A dynasty trust has significant tax benefits while ensuring that wealth is only transferred to the individuals you wish to benefit from it.
It’s a sad reality that estrangement and divorce can sour relationships with loved ones and impact family wealth. Taxes can also significantly impact intergenerational wealth transfers. Dynasty trusts, also known as dynasty irrevocable living trusts, address these issues.
There are no limits on how much an individual can place in a dynasty trust, but up to $11.4 million is tax-free, a figure which can double if each spouse entrusts their individual limit. The main benefit of a dynasty trust is that the corpus escapes the estate-tax regime generation after generation, instead of being taxed at each generational transfer. And, like other trusts, dynasty trusts also offer asset protection from divorcing spouses, creditors, and other potential threats to wealth.
The weakness of wills
Contrary to popular belief, a will is not cast-iron documentation of an individual’s wishes. Wills can be, and are, frequently challenged as they are subject to probate. This process can take years and drain significant wealth in the process. Furthermore, probate publicly reveals all debts, assets, and heirs involved in a disputed legacy since payment of the deceased’s creditors, obligations, and outstanding taxes must occur before the estate is distributed.
Many wills do see chosen beneficiaries receive their share of the wealth, but how long will it remain theirs? Failed relationships and split wealth can unravel a will’s ultimate goal. If assets are left to a child who goes on to divorce, for example, a great deal, if not most of them could fall into unintended hands or be lost to legal expenses.
The problem with per stirpes
Per stirpes is a legal term that describes a default process designed to distribute multi-generational wealth to a testator’s (the person making out the will) heirs if the direct heir passes before the writer of the will does and changes the documents. Typically, this means grandchildren will receive the assets if their parents die, followed by the grandparent passing. However, potential issues with per stirpes can cause problems for multi-generational wealth planning.
If an individual’s direct heirs pass away, any grandchildren will inherit per stirpes upon the death of the testator. In many instances, this exposes a very young person to sudden wealth. Such a windfall at an early age may not be used wisely and could be lost to ill-advised financial decisions.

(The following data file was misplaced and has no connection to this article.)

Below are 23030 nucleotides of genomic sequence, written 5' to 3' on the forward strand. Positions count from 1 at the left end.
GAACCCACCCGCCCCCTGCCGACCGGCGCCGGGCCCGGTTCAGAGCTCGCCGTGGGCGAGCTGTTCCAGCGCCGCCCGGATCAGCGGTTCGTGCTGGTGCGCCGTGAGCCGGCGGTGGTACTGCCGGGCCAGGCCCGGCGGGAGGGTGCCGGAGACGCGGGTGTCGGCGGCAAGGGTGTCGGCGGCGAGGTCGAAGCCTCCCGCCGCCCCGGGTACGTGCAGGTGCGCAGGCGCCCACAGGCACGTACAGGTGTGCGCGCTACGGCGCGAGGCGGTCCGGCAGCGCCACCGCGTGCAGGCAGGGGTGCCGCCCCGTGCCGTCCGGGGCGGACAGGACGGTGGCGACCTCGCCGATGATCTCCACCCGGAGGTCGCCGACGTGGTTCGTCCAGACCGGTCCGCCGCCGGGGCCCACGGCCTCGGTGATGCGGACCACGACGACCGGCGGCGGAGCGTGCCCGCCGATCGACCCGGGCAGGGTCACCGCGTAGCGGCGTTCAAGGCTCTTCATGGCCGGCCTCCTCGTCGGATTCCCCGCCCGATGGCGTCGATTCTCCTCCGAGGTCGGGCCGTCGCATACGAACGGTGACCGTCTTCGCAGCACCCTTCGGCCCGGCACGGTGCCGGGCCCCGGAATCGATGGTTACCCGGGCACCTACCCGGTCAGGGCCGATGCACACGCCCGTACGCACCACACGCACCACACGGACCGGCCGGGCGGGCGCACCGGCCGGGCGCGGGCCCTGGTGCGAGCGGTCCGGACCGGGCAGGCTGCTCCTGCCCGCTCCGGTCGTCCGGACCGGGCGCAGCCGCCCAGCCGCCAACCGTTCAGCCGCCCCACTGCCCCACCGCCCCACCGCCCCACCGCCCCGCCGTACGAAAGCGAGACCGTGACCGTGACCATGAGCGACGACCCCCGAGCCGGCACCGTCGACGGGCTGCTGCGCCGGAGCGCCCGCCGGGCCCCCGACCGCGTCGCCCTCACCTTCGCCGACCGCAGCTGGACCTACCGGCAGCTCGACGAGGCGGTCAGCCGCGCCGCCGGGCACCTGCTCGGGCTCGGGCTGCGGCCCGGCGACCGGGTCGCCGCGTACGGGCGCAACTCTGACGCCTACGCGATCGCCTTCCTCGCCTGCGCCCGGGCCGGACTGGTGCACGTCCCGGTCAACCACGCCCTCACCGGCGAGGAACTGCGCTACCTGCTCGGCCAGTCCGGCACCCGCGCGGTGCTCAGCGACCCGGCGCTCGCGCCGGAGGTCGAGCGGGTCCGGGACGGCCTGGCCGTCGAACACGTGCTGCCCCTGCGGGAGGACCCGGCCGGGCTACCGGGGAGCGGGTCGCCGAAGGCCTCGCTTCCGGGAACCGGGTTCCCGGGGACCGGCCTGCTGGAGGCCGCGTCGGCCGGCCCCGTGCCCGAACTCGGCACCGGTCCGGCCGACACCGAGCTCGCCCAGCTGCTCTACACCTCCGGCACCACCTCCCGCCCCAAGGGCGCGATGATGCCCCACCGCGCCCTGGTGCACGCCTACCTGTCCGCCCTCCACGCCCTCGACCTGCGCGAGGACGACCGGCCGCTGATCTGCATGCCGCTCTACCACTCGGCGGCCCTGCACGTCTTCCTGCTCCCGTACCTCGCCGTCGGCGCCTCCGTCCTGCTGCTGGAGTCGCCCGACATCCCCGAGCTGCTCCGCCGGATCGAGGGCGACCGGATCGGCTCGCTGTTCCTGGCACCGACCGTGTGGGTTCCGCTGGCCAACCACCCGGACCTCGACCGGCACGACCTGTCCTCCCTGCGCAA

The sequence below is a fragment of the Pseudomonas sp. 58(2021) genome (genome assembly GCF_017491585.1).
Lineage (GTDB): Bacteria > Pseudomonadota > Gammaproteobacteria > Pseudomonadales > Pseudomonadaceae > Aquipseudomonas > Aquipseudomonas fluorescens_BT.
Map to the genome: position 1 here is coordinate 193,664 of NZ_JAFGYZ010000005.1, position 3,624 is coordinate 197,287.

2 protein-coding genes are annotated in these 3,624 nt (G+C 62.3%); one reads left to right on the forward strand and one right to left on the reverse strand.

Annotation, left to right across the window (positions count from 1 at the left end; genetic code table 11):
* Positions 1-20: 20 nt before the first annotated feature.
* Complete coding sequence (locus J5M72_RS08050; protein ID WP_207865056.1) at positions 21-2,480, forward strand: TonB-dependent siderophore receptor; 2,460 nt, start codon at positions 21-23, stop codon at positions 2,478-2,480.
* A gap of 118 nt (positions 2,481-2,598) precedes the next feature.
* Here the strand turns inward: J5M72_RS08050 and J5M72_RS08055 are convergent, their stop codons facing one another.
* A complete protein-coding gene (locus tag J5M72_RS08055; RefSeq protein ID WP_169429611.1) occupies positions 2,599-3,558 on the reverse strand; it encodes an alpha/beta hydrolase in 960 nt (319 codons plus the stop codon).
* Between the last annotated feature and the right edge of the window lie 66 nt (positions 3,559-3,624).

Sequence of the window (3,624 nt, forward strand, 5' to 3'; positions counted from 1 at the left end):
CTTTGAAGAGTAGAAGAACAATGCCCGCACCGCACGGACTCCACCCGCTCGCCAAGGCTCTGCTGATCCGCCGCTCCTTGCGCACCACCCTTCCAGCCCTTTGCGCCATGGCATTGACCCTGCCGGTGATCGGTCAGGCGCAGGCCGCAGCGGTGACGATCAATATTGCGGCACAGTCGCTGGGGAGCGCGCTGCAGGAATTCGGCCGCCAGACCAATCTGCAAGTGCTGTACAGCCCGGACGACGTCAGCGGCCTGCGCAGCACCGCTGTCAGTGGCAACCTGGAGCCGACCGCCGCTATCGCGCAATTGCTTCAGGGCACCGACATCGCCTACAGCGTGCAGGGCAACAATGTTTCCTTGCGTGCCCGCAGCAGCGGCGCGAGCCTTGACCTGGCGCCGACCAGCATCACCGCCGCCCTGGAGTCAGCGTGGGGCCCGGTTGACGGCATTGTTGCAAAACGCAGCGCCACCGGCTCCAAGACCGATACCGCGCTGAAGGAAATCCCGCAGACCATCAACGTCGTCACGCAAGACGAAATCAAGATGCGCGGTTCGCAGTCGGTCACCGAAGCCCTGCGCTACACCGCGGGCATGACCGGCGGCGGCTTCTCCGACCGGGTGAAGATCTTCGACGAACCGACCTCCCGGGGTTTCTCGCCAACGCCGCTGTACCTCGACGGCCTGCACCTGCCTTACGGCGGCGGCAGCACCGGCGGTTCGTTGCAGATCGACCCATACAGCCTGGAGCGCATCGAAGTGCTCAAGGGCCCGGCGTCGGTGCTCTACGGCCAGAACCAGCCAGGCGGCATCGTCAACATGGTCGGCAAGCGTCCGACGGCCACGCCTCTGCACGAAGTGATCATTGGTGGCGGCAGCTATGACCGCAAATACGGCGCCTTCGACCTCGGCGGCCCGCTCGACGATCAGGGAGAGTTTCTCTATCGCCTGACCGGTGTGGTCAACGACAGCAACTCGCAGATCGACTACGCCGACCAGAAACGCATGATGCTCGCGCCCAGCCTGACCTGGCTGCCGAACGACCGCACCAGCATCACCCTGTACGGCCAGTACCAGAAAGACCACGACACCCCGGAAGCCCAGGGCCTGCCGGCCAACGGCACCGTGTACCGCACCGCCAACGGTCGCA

Old policy language can impact multi-generational wealth transfers
Wills can be altered while their authors are still alive, just as dynasty trusts can (before they are funded). However, each must have a current beneficiary designation. These designations override the wishes of a will and can even overrule some forms of trust.
Divorce or estrangement may see one or more parties removed from a will or trust. Still, not everyone is diligent enough to review and modify their insurance policies and estate documents. For example, legacy documents may be altered to reflect an individual’s current wishes, but a life insurance policy might still name the wrong person as a beneficiary.
At the time of death, the insurance document will be favored. Every wealth transfer strategy should include a thorough review of all current beneficiary designations to defend against this possibility.
The many strengths of dynasty trusts
The public nature and length of probate, the loss of assets to unfavored parties through divorce, and the sudden inheritance of wealth by minors can all be avoided with a dynasty trust. These trusts do not involve the courts and thus avoid incurring a loss of wealth to legal fees or creditors.
Assets pass smoothly to the trustor’s designated blood relatives under specified conditions. Dynasty trusts are also exempt from gift and estate tax, transfer tax, and generation-skipping tax for as long as assets remain in the trust.
A dynasty trust can also specify provisions that address youthful inheritance and undue influence. For example, the trustor may set rules that the dynasty trust may only be accessed at certain times, for specific amounts, or upon key events such as medical expenses, education, or buying a home.
The appointment of a trustee may prevent undue influence. Even if a blood relative successfully inherits everything you intend, they could be vulnerable to bad financial advice from spouses, relatives, or outside parties. A trustee can serve as an impartial referee who prioritizes the inheritor’s well-being, the wishes of the deceased, and the continuation of family wealth. This may be an attorney, a financial services entity like a bank or wealth advisor, or even a trusted private individual who oversees the distribution of the trust’s assets.
For further advice on trusts and wealth management for generations to come, get in touch with our team at the link below.
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